After updating your Carthage, SPM, and/or CocoaPods dependencies, review any custom build scripts or tools used in your project. These could include code analyzers or other development tools that you may need to update or replace with versions compatible with the ARM architecture.

Web services, APIs, plug-ins, and extensions

If your app relies on web services and APIs, ensure that these services are compatible and well-tested with your app running on Apple silicon.

If your app supports plug-ins or extensions, you may need to update or replace these components or provide guidelines for third-party developers to update their plug-ins or extensions.

Excluding ARM64 architecture for iOS simulator builds

Your app might rely on dependencies that do not have versions compatible with Apple silicon. If so, you will encounter a build error like one of these:

building for iOS Simulator, but linking in object file built for iOS,for architecture arm64
note: 'Example.xcframework' is missing architecture(s) required by this target(arm64), but may still be link-compatible. (in target 'ExampleApp' from project'ExampleApp')

In that case, you can configure your build settings to exclude ARM64 architecture when building your project.





If you are using fastlane to build your app and need to exclude ARM64 architecture:

  • Add the following line to your build settings:

    config.build_settings["EXCLUDED_ARCHS[sdk=iphonesimulator*]"] = 'arm64'
    Example 1. Fastfile with ARM64 excluded
    desc 'Run Tests'
    lane :run_tests do |options|
      APP = "#{APP}" unless options[:framework
                    scheme: APP,
                    xcargs: "EXCLUDED_ARCHS='[sdk=iphonesimulator*] arm64'"
          rescue StandardError

For the Swift Project Manager, there are no specific settings to exclude ARM64 architecture. You need to configure the exclusion with setting the relevant xcodebuild flag:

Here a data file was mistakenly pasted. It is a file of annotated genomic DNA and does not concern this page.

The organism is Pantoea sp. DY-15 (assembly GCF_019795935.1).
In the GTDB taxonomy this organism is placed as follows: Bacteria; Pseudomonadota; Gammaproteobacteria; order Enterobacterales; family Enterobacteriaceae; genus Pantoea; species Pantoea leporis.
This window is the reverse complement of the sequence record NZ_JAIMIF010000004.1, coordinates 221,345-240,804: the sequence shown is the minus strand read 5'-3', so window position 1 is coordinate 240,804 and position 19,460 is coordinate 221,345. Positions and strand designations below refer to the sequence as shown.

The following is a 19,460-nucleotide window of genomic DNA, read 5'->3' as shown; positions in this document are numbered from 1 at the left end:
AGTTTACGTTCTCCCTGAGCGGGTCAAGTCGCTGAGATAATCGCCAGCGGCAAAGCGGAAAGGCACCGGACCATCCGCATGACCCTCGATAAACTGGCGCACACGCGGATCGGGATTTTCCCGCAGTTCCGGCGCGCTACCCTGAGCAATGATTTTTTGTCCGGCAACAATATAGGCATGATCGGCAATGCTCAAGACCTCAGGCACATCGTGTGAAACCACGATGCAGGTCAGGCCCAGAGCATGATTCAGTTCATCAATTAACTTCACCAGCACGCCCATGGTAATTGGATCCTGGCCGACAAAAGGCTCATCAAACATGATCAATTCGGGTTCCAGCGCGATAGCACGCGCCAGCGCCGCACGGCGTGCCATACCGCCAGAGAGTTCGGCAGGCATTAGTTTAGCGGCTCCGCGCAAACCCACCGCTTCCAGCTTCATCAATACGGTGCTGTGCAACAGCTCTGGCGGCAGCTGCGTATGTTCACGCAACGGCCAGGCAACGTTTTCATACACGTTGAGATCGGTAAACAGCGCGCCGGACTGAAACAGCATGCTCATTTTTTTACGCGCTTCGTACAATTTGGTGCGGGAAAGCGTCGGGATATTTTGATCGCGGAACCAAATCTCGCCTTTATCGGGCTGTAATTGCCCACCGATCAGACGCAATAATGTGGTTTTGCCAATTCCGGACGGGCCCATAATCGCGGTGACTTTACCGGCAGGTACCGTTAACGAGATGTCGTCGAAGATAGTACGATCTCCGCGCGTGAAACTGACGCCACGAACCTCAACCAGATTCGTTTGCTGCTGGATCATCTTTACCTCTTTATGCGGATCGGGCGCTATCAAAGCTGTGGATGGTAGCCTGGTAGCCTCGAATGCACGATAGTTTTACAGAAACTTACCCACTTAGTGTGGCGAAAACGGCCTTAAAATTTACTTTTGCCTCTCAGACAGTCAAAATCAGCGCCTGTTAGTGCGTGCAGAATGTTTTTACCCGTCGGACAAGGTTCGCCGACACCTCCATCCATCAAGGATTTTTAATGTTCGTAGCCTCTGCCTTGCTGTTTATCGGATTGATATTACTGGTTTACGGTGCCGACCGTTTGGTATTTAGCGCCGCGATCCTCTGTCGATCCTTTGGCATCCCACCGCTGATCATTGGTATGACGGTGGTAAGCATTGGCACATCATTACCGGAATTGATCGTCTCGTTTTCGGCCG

1. In Xcode, you can exclude ARM64 architecture from all targets in the Xcode build settings: for details, see Apple's official documentation.

  2. On Bitrise, you can append the relevant flag to the xcodebuild command in all official Xcode Steps. Find the Additional options for the xcodebuild command input and add EXCLUDED_ARCHS=arm64.


    The supported Steps include:

For CocoaPods, you need to configure your Pod targets. The actual procedure differs somewhat depending on whether you own the Pod or if you use an external one.

  1. For your own pods, add the following to the .podspec file:

    s.pod_target_xcconfig = { 
      'EXCLUDED_ARCHS[sdk=iphonesimulator*]' => 'arm64' 
    s.user_target_xcconfig = { 
      'EXCLUDED_ARCHS[sdk=iphonesimulator*]' => 'arm64' 
  2. For external pods where you can't control the .podspec file, paste the following snippet into your Podfile:

    post_install do |installer|
      installer.pods_project.build_configurations.each do |config|
      config.build_settings["EXCLUDED_ARCHS[sdk=iphonesimulator*]"] = "arm64"

    Overwriting build settings

    The snippet ensures that the necessary build settings will be set every time you run pod install. You can manually exclude ARM64 in your Pod target's build settings but without this snippet, pod install overwrites those settings each time it runs.